In the competitive spirit of college basketball's annual championship tournament, The Motley Fool brings you Stock Madness 2007! Our writers are making head-to-head arguments for their chosen stocks (but not necessarily investment recommendations -- this is, after all, a game), and you'll pick the winners with your article recommendations and Motley Fool CAPS ratings. Who will win the right to cut down the net? Let's tip things off and find out!

Over the past 100 years or so, a lot of famous companies have come and gone -- Enron, eToys, and Guantanamo Sugar, to name a few. Obviously, it's not easy for companies to stand the test of time.

So what's the secret to long-term success?

  • Constant innovation
  • Strong management
  • A diversified product line

Think about some of the most successful companies of the past century: Coca-Cola, Altria, Procter & Gamble, etc. Each has satisfied these criteria and has posted strong long-term gains for shareholders.

Another name that deserves inclusion in this group is Johnson & Johnson (NYSE:JNJ). It's been a part of the American landscape since 1885, and one of the market's best investments over the past 35 years. Since March 1972, JNJ shares have returned 12% on average, turning a $1,000 investment into $52,800 today.

But enough about the past. Let's look into JNJ's future, using the aforementioned criteria.

Constant innovation
JNJ has learned that "if you can't beat 'em, buy 'em," as we saw with its purchase of Pfizer's (NYSE:PFE) consumer health care department last year. But despite the $4 billion in cash on its balance sheet, JNJ is quite prudent about the price it pays for acquisitions. As TMFOpie wrote on Motley Fool CAPS this past July, "They are not afraid to go after acquisitions in [the medical devices business], and are even less afraid to not pay outrageous multiples (e.g. Guidant)."

As you might recall, Guidant was eventually purchased by Boston Scientific (NYSE:BSX) at a very substantial premium.

Strong management
In 2007, Fortune voted JNJ America's most admired pharmaceutical company. It led the industry in the categories of social responsibility, quality of management, financial soundness, long-term investment, and use of corporate assets. Moreover, JNJ consistently posts ROE near 30% and operating margins of 25%. JNJ also pays a healthy dividend, which has grown 15% per year on average over the past 10 years, roughly in line with earnings growth during this time. This shows me that management knows what its shareholders want (growth and income) and is ready to share the wealth.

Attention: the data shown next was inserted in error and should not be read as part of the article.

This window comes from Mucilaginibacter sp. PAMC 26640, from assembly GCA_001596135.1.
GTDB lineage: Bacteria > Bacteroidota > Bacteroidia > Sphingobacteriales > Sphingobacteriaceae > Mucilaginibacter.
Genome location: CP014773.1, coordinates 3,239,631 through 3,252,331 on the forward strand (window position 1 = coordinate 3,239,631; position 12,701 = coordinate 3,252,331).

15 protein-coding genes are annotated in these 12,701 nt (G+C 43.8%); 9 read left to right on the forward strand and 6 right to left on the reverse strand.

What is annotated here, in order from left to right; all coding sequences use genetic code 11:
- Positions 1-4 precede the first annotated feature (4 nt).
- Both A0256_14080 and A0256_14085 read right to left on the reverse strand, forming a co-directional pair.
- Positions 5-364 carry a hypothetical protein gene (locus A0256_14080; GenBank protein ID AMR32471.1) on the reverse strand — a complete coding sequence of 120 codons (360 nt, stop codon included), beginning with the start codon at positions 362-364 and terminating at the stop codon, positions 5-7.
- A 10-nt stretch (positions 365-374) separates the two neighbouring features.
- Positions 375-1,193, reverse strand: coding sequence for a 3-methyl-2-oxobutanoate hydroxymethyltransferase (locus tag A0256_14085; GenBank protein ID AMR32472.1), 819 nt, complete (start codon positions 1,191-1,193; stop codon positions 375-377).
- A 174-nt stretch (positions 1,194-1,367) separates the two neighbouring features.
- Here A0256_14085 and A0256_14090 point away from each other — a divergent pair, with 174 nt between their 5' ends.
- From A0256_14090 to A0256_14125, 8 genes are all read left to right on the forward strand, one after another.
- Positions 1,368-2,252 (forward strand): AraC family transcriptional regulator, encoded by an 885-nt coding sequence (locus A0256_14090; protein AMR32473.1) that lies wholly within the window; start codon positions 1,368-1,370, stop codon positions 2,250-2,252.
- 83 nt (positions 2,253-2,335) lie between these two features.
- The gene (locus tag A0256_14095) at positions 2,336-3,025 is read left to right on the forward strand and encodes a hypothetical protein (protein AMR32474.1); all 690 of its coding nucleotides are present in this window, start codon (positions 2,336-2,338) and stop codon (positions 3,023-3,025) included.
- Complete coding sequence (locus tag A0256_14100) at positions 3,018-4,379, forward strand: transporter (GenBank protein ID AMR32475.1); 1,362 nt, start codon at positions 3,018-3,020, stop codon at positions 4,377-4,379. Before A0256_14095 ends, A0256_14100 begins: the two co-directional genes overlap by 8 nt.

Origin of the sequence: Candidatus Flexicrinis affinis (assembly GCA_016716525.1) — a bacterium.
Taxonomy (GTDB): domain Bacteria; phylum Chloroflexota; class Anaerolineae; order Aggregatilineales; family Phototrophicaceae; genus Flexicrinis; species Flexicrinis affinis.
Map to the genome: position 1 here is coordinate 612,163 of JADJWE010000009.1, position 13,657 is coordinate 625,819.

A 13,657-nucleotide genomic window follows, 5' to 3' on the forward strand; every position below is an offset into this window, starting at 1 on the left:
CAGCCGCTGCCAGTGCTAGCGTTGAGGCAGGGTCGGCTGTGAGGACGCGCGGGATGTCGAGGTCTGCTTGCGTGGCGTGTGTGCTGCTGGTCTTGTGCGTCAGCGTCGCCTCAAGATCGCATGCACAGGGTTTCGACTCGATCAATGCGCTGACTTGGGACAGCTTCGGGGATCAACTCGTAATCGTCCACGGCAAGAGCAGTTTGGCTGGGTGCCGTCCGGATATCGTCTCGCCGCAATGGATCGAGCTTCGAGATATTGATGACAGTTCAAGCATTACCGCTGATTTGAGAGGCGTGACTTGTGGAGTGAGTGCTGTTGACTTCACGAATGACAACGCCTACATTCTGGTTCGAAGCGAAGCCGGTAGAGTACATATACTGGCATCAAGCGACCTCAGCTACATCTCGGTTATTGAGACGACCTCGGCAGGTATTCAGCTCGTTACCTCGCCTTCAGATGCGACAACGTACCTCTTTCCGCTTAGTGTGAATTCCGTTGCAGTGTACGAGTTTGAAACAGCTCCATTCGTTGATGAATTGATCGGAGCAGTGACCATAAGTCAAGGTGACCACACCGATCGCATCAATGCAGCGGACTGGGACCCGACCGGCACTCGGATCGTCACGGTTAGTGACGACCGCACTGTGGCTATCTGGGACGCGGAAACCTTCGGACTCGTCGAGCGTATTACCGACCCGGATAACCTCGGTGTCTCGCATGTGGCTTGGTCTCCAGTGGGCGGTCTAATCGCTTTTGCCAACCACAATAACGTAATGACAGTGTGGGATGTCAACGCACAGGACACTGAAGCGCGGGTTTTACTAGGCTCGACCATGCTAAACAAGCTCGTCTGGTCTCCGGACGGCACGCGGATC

Diversified product line
JNJ has a tremendous product lineup, ranging from health-care products (Band-Aid, Neosporin, Aveeno) to medical devices to diagnostic equipment to pharmaceuticals. With diverse revenue streams and a strong position in the health-care industry, JNJ is in a great position to thrive in any market condition.

Foolish bottom line
Does all this mean JNJ will outperform the market going forward? Investors participating in Motley Fool CAPS, our new investing community, sure think so. Fully 96% of the 3,250 investors who have rated JNJ have picked it to outperform the S&P 500. If that's not enough to make you sit up and take notice, I'm not sure what is.

I'd like to tell you more about why JNJ could be a great investment going forward, but in order for me to do so, JNJ needs your votes to move onto the next round of Stock Madness 2007. Simply follow this link to vote JNJ "outperform" on Motley Fool CAPS (don't worry, it's 100% free). While you're there, be sure to check out what other investors are saying about JNJ. If you disagree with me, you can vote JNJ "underperform." Later this week, we'll tally your votes to determine which stocks will advance one step closer to the title.

Hope to see you next week!

Read our opposing article on Microsoft, or see all the entries in the tournament.

Do you think you could pitch your favorite stock, or ditch your least favorite one, in less than 27 seconds? That's what we're doing over at Motley Fool CAPS. Check out our new stock videos.

Todd Wenning does not own shares of any company mentioned. He is currently ranked 103 of 24,301 rated investors in Motley Fool CAPS. Johnson & Johnson is a Motley Fool Income Investor choice. Pfizer, Microsoft, and Coca-Cola are Inside Value picks. The Fool has a disclosure policy.